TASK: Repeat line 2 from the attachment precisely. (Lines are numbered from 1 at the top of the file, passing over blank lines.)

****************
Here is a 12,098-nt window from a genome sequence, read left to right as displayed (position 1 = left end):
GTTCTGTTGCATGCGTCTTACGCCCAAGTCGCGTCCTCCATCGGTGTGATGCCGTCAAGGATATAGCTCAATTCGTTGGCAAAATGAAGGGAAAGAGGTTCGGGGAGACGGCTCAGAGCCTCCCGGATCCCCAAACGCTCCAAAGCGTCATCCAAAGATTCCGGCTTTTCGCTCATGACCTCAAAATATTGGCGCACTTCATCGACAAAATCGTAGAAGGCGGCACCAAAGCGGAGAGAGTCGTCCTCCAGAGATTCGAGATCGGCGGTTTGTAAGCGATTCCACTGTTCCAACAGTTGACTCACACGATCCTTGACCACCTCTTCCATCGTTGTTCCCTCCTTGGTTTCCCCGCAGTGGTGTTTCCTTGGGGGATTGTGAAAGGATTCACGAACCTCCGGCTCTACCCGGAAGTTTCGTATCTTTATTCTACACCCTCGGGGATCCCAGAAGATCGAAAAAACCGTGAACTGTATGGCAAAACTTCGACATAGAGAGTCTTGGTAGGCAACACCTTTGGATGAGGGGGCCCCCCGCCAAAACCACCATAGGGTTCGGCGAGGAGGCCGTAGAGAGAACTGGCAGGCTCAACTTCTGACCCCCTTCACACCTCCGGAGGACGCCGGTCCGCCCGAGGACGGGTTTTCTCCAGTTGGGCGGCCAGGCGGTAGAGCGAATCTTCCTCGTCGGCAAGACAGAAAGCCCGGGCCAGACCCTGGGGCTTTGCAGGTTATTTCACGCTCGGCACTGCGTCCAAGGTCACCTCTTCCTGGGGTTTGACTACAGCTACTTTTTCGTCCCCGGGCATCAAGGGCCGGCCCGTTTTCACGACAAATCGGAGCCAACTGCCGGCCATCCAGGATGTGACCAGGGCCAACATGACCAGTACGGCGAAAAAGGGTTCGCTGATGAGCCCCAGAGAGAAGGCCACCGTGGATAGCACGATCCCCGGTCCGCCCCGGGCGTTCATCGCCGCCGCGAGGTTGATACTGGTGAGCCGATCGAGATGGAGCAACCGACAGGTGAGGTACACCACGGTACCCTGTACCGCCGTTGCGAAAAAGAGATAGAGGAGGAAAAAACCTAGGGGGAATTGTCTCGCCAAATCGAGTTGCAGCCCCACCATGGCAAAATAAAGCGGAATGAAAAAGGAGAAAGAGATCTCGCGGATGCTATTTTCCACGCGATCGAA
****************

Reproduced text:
GTTCTGTTGCATGCGTCTTACGCCCAAGTCGCGTCCTCCATCGGTGTGATGCCGTCAAGGATATAGCTCAATTCGTTGGCAAAATGAAGGGAAAGAGGTTCGGGGAGACGGCTCAGAGCCTCCCGGATCCCCAAACGCTCCAAAGCGTCATCCAAAGATTCCGGCTTTTCGCTCATGACCTCAAAATATTGGCGCACTTCATCGACAAAATCGTAGAAGGCGGCACCAAAGCGGAGAGAGTCGTCCTCCAGAGATTCGAGATCGGCGGTTTGTAAGCGATTCCACTGTTCCAACAGTTGACTCACACGATCCTTGACCACCTCTTCCATCGTTGTTCCCTCCTTGGTTTCCCCGCAGTGGTGTTTCCTTGGGGGATTGTGAAAGGATTCACGAACCTCCGGCTCTACCCGGAAGTTTCGTATCTTTATTCTACACCCTCGGGGATCCCAGAAGATCGAAAAAACCGTGAACTGTATGGCAAAACTTCGACATAGAGAGTCTTGGTAGGCAACACCTTTGGATGAGGGGGCCCCCCGCCAAAACCACCATAGGGTTCGGCGAGGAGGCCGTAGAGAGAACTGGCAGGCTCAACTTCTGACCCCCTTCACACCTCCGGAGGACGCCGGTCCGCCCGAGGACGGGTTTTCTCCAGTTGGGCGGCCAGGCGGTAGAGCGAATCTTCCTCGTCGGCAAGACAGAAAGCCCGGGCCAGACCCTGGGGCTTTGCAGGTTATTTCACGCTCGGCACTGCGTCCAAGGTCACCTCTTCCTGGGGTTTGACTACAGCTACTTTTTCGTCCCCGGGCATCAAGGGCCGGCCCGTTTTCACGACAAATCGGAGCCAACTGCCGGCCATCCAGGATGTGACCAGGGCCAACATGACCAGTACGGCGAAAAAGGGTTCGCTGATGAGCCCCAGAGAGAAGGCCACCGTGGATAGCACGATCCCCGGTCCGCCCCGGGCGTTCATCGCCGCCGCGAGGTTGATACTGGTGAGCCGATCGAGATGGAGCAACCGACAGGTGAGGTACACCACGGTACCCTGTACCGCCGTTGCGAAAAAGAGATAGAGGAGGAAAAAACCTAGGGGGAATTGTCTCGCCAAATCGAGTTGCAGCCCCACCATGGCAAAATAAAGCGGAATGAAAAAGGAGAAAGAGATCTCGCGGATGCTATTTTCCACGCGATCGAA